Economic Insights - February 2013

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In spite of bad fiscal policy and an abysmal "labor participation rate," the U.S. economy continues to muddle through. Real GDP grew 2 percent in 2011, and despite a farm drought and Super Storm Sandy, it was nearly the same for 2012.

For 2013, we expect slightly faster real GDP growth of about 2.75 percent. And some of that apparent strengthening will be due to replenishment of farm inventories after the drought, as well as rebuilding from Sandy; both factors are temporary.

Monetary policy is loose and there is a natural, free-market recovery in housing underway. Nominal GDP is up at a 4.2 percent annual rate the past year.

Meanwhile, the conventional wisdom, which has expected a double-dip recession for the past 3½ years, remains fearful. Why are we still optimistic that the medium-term economy will keep inching forward? Just consider the facts:

Consumers finished 2012 with neither a bang nor a whimper. Instead, it was more "steady growth." Retail sales beat consensus expectations in December, with auto sales up 1.6 percent for the month and up 7.6 percent for the year.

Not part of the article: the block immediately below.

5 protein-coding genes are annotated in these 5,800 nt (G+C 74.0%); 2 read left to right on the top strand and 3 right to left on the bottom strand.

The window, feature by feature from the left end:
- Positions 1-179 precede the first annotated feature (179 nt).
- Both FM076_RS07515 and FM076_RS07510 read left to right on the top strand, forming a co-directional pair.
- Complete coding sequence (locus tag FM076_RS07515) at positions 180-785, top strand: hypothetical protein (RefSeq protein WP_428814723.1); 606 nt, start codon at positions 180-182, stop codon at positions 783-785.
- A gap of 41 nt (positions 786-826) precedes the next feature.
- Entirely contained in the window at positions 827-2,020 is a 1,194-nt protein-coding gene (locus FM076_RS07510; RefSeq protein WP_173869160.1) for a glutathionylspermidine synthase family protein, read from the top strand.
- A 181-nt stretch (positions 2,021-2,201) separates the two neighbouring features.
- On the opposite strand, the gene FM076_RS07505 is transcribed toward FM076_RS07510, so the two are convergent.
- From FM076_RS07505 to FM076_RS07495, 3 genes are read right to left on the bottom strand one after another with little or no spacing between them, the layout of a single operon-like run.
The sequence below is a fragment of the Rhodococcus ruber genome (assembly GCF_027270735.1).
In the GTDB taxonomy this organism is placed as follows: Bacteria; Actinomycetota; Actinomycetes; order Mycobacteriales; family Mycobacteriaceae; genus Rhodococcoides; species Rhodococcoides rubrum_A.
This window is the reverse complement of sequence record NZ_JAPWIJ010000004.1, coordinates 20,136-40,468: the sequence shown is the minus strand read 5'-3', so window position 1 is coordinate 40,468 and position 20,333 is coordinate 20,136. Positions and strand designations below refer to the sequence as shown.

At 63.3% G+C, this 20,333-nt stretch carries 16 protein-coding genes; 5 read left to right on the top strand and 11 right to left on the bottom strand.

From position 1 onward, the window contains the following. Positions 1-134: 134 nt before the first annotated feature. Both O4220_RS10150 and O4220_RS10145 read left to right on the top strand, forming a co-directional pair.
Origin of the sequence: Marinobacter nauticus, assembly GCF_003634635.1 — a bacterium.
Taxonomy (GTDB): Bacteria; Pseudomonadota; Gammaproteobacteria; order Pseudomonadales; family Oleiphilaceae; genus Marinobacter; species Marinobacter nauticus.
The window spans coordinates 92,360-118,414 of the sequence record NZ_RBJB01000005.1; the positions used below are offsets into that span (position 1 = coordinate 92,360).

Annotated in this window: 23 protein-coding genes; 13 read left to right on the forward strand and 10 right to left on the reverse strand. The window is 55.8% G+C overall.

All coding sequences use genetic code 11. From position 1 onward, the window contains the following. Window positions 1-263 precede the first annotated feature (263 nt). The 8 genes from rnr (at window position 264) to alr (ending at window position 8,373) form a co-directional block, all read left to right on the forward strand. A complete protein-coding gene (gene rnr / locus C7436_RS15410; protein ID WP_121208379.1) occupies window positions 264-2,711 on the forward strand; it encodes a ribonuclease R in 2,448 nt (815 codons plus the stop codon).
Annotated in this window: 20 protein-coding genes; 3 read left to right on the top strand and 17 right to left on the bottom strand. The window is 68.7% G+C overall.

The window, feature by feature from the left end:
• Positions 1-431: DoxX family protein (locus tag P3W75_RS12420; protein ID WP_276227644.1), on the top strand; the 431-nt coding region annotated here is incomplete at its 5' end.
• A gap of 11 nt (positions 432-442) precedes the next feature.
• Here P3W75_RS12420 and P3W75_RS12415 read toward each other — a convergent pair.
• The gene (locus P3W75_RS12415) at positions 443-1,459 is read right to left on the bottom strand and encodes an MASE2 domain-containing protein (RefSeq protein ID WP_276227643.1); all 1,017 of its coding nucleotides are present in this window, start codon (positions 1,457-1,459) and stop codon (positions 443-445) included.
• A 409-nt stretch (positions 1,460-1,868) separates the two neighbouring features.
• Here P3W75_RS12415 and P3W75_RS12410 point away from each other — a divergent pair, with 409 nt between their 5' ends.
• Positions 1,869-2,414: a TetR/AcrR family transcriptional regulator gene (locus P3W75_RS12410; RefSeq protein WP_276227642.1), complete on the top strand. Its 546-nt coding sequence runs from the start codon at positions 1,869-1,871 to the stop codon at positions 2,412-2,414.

Excluding autos, sales were up 0.3 percent in December and up 4.1 percent in 2012. "Core" sales, which exclude autos, building materials, and gasoline, were up 0.6 percent in December and 4.5 percent in 2012.

For 2013, we expect a modest acceleration in consumer spending growth despite the recent increase in taxes and a transition away from growth in auto sales and toward other areas, like furniture, appliances, and building materials.

Consumer spending should accelerate in 2013 because of continued growth in jobs, hours, and wages. In addition, households have the lowest share of their after-tax incomes since the early 1980s committed to making recurring monthly payments, such as mortgages, rent, car loans, credit cards, and student loans.

On the other hand, after growing strongly for 3½ years, auto sales are now approaching 15.5 million per year, which is the sustainable level based on "scrappage" and the growth in the driving-age population. That's why auto sales will grow slowly in 2013.

Meanwhile, the upturn in home construction, which we'll discuss later, sets the stage for growth in sales of appliances, electronics, and...

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